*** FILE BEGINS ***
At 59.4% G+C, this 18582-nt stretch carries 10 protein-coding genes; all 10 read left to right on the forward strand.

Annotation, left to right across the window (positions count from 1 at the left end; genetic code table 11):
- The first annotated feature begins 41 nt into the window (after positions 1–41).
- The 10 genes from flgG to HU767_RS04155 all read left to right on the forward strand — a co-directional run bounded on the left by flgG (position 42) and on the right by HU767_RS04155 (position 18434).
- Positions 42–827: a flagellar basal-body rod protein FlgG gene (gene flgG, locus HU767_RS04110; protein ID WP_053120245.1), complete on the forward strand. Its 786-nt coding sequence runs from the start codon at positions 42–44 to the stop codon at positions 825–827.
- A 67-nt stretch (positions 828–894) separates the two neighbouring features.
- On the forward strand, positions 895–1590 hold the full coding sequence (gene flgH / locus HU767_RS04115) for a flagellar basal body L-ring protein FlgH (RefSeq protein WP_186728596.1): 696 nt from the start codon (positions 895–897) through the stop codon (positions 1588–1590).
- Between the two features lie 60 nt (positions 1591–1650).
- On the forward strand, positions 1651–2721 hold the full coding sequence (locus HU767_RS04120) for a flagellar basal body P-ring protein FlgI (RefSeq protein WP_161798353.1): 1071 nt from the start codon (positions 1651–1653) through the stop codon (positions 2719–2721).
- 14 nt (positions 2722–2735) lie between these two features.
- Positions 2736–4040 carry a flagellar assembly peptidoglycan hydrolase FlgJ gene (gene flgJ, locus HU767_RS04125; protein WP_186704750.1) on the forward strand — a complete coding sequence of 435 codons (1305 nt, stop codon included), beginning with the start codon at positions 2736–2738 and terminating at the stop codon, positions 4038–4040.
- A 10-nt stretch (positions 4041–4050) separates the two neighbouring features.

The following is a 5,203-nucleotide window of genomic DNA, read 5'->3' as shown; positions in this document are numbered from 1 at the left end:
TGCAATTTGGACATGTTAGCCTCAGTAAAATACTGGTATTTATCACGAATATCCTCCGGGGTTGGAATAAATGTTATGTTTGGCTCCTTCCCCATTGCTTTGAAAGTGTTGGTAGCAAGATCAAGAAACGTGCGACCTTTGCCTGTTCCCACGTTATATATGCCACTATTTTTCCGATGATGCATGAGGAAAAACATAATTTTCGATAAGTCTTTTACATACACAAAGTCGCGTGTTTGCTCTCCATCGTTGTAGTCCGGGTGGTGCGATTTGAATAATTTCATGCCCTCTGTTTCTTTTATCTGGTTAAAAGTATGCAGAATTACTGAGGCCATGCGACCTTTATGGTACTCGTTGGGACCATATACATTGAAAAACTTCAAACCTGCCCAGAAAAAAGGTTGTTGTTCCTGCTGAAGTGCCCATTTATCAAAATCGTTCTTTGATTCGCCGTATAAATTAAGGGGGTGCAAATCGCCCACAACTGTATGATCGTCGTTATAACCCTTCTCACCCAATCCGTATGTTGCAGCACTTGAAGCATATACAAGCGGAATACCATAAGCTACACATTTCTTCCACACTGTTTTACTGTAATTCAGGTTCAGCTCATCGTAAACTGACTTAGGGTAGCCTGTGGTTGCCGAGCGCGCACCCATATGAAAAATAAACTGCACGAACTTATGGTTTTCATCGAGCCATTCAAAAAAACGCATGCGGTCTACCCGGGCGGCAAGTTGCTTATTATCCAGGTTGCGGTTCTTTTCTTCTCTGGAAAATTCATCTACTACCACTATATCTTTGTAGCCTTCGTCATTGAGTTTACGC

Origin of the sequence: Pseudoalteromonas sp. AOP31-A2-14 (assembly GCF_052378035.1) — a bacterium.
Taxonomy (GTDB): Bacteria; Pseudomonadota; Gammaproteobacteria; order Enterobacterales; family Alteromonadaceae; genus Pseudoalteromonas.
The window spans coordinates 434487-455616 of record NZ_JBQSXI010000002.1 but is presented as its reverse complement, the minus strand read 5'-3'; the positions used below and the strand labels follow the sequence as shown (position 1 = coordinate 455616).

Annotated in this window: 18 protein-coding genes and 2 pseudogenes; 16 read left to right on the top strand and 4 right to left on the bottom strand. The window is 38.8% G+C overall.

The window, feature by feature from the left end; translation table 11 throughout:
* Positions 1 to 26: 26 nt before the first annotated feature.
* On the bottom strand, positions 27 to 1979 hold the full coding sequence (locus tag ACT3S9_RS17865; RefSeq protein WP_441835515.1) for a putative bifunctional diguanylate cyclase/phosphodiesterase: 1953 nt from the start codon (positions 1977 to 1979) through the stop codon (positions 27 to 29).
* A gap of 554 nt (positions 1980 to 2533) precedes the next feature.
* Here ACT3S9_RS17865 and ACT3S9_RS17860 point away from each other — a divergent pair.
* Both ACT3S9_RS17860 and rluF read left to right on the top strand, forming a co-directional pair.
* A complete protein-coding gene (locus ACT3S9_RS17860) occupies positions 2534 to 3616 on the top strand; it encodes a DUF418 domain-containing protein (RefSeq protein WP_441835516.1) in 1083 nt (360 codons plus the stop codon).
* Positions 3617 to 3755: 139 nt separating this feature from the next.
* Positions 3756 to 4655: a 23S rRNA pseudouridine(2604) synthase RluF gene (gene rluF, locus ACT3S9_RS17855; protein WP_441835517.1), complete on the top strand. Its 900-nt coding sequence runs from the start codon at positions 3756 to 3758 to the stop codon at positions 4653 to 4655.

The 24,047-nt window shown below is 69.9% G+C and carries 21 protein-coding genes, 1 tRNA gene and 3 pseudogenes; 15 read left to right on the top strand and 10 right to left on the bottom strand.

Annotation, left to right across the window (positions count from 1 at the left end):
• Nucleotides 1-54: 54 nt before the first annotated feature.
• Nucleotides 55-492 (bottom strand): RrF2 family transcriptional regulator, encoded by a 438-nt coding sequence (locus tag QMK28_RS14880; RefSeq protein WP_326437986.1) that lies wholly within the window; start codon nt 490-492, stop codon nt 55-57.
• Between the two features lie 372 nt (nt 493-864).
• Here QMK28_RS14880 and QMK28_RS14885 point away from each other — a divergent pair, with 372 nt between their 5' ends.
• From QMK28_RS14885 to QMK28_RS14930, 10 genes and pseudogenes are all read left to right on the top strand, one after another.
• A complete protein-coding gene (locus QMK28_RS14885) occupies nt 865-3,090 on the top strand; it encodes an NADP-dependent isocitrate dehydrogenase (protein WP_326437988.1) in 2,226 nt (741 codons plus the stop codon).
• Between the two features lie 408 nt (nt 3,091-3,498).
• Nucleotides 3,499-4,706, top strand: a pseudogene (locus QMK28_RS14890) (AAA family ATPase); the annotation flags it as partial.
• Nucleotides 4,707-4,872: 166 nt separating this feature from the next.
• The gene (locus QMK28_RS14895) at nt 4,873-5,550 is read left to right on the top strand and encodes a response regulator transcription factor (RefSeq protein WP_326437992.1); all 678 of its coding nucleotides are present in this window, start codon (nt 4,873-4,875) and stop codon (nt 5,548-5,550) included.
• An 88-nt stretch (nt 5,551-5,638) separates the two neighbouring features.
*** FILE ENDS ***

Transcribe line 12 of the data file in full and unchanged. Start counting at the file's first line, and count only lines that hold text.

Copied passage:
- A 10-nt stretch (positions 4041–4050) separates the two neighbouring features.